Just about the only thing left in the Financial Times – one of the worst examples of mainstream, woke, media smugness around (to be fair I would be if I wrote for it), is actually “The Life of a Song”. Everything else, on politics, economics and of course, all the wrong market calls – is a disaster.
Therefore, as much as anything else, rather than Chart of the Week, which this article was going to be, today we have the story of the rise and rise of Eurasia Mining shares. There may be more stocks in the series!
Dividing The Market
Amazingly, this company has totally divided the market, with a bid / ask between a £0 valuation, and up to £4bn. Yes, and these opinions are still live.
Clearly, at the moment, the uber bears are about £600m out. But it would seem, once a bear, always a bear. Unfortunately, for the short sellers, we are actually in one of the biggest bull markets ever in UK small caps and are likely to be so at least until President Trump gets re-elected, or perhaps even re-elects himself, in the autumn. Recent rises in stocks such as one of the calls I am more proud of than most, Supply@Me (SYME), remind us that in a bear market you should buy value, in a bull market a monkey throwing a dart at the aforementioned Financial Times can deliver the goods.
The recent charting story of Eurasia started on October 21, with a spike in the shares to a 0.95p close, easily breaking the September intraday peak at 0.6p. That afternoon I called the stock higher – while above 0.6p, but it was difficult to come up with a target higher than an August resistance line projection at 1.4p. Indeed, that was the peak zone the following day. But in fact, the problem in these take off situations is not so much the target, it is the stop loss. The best is either the previous day’s low, or on a wide range day, half the range.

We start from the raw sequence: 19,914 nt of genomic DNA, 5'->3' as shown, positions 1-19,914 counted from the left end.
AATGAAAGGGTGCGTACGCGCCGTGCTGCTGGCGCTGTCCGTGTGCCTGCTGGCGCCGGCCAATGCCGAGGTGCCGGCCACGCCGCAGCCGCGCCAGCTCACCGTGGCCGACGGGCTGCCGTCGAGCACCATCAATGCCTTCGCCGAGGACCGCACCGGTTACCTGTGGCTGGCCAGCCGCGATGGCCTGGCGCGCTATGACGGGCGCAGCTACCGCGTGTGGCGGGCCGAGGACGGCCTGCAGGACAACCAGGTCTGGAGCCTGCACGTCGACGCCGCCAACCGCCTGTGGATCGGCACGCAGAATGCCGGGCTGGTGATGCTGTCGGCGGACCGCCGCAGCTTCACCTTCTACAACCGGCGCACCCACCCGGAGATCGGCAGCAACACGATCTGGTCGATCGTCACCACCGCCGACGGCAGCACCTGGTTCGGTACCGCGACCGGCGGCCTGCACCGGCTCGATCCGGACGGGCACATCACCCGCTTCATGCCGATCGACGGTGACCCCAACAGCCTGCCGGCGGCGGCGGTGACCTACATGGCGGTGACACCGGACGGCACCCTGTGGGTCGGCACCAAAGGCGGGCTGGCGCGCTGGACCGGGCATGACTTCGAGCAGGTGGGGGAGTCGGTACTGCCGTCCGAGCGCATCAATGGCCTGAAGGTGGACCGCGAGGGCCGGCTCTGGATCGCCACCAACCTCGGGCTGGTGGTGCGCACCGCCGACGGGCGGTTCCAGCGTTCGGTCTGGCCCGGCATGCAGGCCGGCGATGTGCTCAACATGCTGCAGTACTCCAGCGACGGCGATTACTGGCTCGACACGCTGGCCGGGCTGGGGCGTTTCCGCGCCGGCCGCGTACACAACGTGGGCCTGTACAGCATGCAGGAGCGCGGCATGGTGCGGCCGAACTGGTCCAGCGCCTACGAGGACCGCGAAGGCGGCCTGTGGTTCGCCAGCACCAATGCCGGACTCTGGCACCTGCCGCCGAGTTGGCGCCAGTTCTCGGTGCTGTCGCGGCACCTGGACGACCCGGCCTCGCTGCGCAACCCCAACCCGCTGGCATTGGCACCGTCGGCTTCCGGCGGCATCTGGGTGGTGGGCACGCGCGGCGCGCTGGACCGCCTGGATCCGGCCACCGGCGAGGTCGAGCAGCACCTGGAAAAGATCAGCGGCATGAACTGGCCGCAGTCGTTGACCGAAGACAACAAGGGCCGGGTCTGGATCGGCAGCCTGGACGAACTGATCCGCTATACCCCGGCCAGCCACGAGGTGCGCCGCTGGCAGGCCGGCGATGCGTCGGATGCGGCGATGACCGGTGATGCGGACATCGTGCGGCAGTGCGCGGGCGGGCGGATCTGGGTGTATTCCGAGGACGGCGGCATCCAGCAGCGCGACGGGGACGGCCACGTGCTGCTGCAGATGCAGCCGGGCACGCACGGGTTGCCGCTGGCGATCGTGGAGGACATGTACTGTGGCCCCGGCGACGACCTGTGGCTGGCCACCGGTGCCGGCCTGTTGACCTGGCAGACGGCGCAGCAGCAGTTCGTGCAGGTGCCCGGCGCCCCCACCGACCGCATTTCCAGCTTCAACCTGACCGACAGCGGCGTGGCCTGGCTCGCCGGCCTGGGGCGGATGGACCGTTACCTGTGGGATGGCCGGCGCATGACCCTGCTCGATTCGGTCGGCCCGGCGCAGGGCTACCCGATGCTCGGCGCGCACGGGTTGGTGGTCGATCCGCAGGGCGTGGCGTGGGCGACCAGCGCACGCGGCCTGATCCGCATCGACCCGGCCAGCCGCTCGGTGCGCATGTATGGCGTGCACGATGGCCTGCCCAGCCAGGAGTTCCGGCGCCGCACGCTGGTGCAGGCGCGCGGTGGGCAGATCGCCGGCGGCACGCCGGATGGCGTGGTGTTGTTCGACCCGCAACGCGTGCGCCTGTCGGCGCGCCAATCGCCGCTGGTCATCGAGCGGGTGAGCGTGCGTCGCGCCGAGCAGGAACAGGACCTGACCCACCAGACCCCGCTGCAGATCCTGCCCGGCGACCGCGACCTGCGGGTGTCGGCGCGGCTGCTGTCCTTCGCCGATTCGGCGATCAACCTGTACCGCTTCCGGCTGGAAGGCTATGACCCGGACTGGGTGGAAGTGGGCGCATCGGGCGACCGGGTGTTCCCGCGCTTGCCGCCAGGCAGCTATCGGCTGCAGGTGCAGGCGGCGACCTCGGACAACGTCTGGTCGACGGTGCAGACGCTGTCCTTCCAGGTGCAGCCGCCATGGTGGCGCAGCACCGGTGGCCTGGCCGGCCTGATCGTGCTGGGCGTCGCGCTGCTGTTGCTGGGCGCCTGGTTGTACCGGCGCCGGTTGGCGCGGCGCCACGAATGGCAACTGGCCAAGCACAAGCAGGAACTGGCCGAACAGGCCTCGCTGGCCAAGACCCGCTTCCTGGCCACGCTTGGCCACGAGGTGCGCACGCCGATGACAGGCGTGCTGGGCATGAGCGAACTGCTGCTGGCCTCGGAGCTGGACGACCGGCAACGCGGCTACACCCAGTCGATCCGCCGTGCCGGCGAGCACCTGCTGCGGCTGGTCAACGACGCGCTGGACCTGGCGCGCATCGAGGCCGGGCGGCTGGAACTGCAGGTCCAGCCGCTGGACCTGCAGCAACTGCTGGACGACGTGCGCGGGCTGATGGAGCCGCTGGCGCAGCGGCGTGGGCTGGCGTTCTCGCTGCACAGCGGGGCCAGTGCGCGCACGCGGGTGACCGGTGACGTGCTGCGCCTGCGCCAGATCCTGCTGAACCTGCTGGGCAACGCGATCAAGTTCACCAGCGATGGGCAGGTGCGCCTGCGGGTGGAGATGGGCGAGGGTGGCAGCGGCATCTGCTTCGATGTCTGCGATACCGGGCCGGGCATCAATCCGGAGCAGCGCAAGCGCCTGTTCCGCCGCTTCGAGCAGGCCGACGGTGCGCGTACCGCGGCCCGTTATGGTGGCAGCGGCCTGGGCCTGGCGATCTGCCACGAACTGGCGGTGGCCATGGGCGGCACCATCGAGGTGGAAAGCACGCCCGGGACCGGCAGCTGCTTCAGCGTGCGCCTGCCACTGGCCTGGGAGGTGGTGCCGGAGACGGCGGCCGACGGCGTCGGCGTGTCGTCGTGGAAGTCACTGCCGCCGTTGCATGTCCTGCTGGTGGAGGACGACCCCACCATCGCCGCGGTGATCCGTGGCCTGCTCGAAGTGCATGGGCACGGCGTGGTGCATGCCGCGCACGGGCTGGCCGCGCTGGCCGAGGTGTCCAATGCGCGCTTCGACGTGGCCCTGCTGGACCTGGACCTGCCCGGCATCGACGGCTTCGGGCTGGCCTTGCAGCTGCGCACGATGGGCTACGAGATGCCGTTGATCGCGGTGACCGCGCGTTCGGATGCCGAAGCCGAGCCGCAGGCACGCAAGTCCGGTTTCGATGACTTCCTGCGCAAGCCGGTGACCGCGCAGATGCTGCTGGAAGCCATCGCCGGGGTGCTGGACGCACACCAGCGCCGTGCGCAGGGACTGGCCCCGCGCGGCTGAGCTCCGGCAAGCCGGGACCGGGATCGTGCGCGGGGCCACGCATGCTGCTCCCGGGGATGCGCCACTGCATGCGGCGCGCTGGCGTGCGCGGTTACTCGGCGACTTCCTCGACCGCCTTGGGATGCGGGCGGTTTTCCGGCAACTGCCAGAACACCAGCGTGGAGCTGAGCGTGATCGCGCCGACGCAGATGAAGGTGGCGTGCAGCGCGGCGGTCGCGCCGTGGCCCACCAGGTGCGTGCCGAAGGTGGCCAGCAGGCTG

The next phase of Eurasia’s progress took place within a rising trend channel that could be drawn from October. This included almost all the price action until the stock’s suspension in February. The fact that it did shows it was drawn correctly, as did the way that the floor of the channel was backed by the blue 50 day moving average. This meant that between October and February one always had 7p as a viable technical target, especially after the unfilled gap to the upside through former November resistance near 5p.
Of course, the $64,000 question, or is it the $4bn question, was what the stock would do once it came back from suspension, or if you are a bear if it ever did? Interestingly enough, I heard that shorts would be automatically closed out at above 12p if it came back – by the brokers they had their positions with. Suprise, suprise, the stock opened at 10p-15p, all rather painful. It was almost as if the market knew how to part as many people as possible from their cash.
In the immediate aftermath of the return from suspension, the assumption was that initial 10p support would hold and that a break of 15p could lead towards the top of a December trend channel. Initially 25p, and currently, the line is heading as high as 30p. 30p is valid while the stock holds above the floor of the channel at 18p. It should be remembered that if a trend channel floor breaks the upside call is invalidated. We shall see.
Nevertheless, as a bit of fun, especially if you are a Eurasia Mining fanatic – they are presumably in the ascendancy at the moment, it may be worth looking at the “best case scenario” in the final chart.
Clearly, 70p as a 2-3 months target derived from the top of the January trend channel drawn, will cheer Eurasia Mining groupies. But how likely is it?
Even as things stand in the low 20p’s, Eurasia is in the Tesla (TSLA) zone as far a stratospheric rallies are concerned. We are looking at a stock which is say in the top 2% of the whole stock market in terms of bullishness.
The key here will be if there is further need to test the floor of the January channel at 20p, and whether fundamentals will kick in to cool the situation down? Only time will tell.
Zakmir.com is a purely journalistic website – Zak Mir is a member of the National Union of Journalists. There is no intention here of providing financial advice. It is recommended you seek an independent professional opinion before deciding whether or not to take any action with regard to anything written here.